Without getting into the particulars, the title of the lesbian romance Duck Butter refers to an unctuous medley of bodily fluids that might, say, discourage any further sexual engagement. For co-writer/star Alia Shawkat, who scripted the film with director Miguel Arteta (Chuck & Buck, Beatriz at Dinner), it's also a statement of purpose, a commitment to the down-and-dirty realness to come. True intimacy doesn't come from the perfumed scent of partners at their best, the film suggests, but from accepting the ripe odor of them at their worst—exhausted, moody, unkempt, and emotionally raw.
That's never a starting point for a relationship, because people always want to present the best possible version of themselves before revealing the more honest and vulnerable one. So in order to reach that place quickly, Arteta and Shawkat step on the high-concept gas: Skipping the getting-to-know-you phase, two young women agree to spend 24 straight hours together, having sex every hour. This is a much bolder experiment than your grandpa's 9½ Weeks and less organic than the time-compressed couplings in Richard Linklater's Before Sunrise or Andrew Haigh's Weekend. They deliberately force themselves into this arrangement and will discover how they truly feel about each other at the end of it.
Duck Butter is about the romantic equivalent of spending the night in a haunted house in order to collect an inheritance. But it doesn't sound that way to Naimi (Shawkat) and Sergio (Laia Costa), who have separate reasons for wanting to violate the unwritten rules of engagement and throw themselves into a relationship without caution. Almost needless to say, there's a reason why 24-hour lovemaking-and-chat sessions are not customary for new couples, but the premium the film puts on honesty comes at a cost. Though Arteta and Shawkat have trimmed the action down to 90 minutes, it nonetheless feels like breathing the same stale air that nearly suffocates them after a full day together.
None of this would have happened if Naimi had eaten onion rings convincingly. A struggling actress in Los Angeles, Naimi catches her first big break by getting cast in a Duplass Brothers movie, but she gets hung up on a stage direction and fails to click with the Duplasses' improvisatory style. Her inability to eat onion rings while staying "in the moment" triggers the thought that perhaps she lacks spontaneity, which in turn attracts her to Sergio, a singer who doesn't seem to think even a minute ahead. After an electric one-night stand, Sergio proposes the 24-hour idea to Naimi, who initially rejects it, but circles back to the idea after the Duplasses (playing themselves) fire her from their project.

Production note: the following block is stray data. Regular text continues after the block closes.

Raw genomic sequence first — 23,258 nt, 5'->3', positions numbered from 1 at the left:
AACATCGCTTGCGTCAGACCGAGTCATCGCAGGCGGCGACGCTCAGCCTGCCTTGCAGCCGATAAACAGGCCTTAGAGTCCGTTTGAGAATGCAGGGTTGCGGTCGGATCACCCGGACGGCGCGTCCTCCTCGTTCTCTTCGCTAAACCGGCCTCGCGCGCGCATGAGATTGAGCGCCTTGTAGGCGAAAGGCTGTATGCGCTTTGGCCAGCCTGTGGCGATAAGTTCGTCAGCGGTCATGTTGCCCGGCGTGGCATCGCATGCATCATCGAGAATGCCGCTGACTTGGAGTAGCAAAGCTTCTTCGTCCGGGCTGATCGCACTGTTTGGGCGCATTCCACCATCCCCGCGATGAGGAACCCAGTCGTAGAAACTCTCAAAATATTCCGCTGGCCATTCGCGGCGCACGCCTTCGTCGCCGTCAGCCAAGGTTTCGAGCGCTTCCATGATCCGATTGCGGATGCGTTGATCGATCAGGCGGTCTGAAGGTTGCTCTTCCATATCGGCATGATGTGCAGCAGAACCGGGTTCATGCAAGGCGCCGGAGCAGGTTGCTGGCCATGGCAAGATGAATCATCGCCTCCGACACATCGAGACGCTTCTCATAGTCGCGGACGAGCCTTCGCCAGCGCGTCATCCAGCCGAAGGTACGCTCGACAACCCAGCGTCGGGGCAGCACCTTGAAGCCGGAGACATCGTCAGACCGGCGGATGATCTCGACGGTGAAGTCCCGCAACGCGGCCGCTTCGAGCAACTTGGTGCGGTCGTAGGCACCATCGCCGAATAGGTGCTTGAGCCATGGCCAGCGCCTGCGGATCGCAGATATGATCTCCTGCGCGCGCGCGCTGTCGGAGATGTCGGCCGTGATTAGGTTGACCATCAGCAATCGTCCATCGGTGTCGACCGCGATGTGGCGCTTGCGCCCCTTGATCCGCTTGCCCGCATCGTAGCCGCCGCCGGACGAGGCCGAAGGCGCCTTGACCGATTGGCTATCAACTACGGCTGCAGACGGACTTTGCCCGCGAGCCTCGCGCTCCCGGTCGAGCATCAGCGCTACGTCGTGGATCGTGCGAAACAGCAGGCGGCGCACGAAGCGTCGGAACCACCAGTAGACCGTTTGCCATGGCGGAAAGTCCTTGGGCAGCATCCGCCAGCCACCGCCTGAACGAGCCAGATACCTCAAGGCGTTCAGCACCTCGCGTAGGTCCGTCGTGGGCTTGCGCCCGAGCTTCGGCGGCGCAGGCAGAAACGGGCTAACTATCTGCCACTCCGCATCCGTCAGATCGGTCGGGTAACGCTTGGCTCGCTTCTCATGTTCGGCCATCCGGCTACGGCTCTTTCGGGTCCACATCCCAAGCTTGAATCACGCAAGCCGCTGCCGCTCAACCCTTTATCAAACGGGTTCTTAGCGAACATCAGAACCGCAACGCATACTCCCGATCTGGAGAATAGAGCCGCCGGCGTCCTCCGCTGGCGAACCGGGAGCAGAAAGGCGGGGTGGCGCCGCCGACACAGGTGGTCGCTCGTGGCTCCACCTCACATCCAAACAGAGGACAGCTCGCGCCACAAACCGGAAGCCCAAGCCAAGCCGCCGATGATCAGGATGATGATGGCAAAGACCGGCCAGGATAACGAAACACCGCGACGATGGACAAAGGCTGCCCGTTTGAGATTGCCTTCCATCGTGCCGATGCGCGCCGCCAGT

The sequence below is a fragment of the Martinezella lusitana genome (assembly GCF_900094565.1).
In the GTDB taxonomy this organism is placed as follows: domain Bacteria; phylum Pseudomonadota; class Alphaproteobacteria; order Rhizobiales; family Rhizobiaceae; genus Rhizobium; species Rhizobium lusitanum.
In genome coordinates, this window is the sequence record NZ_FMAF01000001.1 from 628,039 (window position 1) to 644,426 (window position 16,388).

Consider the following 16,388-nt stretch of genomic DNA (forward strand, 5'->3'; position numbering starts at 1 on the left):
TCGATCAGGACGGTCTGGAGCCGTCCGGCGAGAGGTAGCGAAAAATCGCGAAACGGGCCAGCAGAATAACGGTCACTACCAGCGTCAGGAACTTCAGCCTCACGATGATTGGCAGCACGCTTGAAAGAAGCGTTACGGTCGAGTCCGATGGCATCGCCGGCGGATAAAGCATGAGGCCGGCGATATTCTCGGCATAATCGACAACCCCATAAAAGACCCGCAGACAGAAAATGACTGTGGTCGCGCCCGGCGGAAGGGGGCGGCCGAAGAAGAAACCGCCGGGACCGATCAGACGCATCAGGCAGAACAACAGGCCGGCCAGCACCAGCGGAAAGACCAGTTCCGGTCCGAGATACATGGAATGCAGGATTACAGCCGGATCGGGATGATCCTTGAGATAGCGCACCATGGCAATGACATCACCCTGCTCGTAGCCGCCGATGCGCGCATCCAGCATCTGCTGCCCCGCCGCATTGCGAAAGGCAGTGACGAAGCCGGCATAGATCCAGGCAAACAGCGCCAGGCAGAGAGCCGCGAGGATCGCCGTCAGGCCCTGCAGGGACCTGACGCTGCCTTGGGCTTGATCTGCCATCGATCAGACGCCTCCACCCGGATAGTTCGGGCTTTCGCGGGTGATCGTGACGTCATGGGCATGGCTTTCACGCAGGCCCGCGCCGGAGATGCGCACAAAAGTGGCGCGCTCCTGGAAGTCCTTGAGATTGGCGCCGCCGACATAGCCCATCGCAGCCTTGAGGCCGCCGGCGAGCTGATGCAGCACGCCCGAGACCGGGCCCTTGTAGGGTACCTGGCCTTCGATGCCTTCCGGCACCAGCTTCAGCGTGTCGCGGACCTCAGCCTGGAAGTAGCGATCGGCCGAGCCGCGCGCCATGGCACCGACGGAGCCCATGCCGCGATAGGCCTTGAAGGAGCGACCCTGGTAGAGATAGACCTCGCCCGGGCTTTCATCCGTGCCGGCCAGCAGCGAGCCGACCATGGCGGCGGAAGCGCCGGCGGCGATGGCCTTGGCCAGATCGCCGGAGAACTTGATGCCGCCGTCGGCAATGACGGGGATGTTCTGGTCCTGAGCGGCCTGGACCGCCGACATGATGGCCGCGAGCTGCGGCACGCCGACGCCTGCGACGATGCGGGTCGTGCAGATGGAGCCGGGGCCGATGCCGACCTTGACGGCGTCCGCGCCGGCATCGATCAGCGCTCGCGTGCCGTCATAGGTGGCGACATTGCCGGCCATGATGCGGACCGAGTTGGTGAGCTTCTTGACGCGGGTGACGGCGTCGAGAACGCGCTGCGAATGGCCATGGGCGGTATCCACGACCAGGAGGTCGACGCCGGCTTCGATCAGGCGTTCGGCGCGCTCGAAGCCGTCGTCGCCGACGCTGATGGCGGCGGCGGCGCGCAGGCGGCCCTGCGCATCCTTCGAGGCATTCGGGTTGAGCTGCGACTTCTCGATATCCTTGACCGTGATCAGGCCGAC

So right away, the experiment is already tainted by Naimi's motives, which are less about getting close to Sergio than breaking out of a professional funk. Yet the initial excitement of getting to know each other's bodies and minds carry them through the first several hours, which are filled with great sex and funny stories and the buzz of real connection. But as day turns to night and back to day again, the flaws in their partnership start to assert themselves. Naimi tires of Sergio's manic, devil-may-care heedlessness and Sergio, in turn, grows frustrated by the emotional barriers that Naimi keeps constructing in front of her.
Duck Butter is a chance to witness the entire arc of a troubled relationship play out in 24 hours, but much like the endeavor itself, it sounds more appealing than it turns out to be. Shawkat and Costa are both fine actresses — the former familiar to fans of Arrested Development and Search Party, the latter starred in the recent one-take German wonder Victoria—but Naimi and Sergio's conversations are bereft of wit or compelling conversation. Sergio never seems like more than an imagined type, an exotic symbol of the liberated European, but the deeper problem is that the film mistakes intensity for truth.
Trying to pack an entire relationship in a 24-hour frame has a natural heightening effect, but Duck Butter is so insistent on finding the honest moment that it misses any kind of modulation. Which brings us back to the onion rings. The Duplasses ask Naimi to eat onion rings while a weighty scene plays out in front of her, perhaps as a sign of disengagement with a friend who needs her attention. She concentrates on the snack, but loses track of everything else. Duck Butter is plagued by a similar myopia. It's focused on the quest for intimacy, but misses the shades and colors that might give it dimension.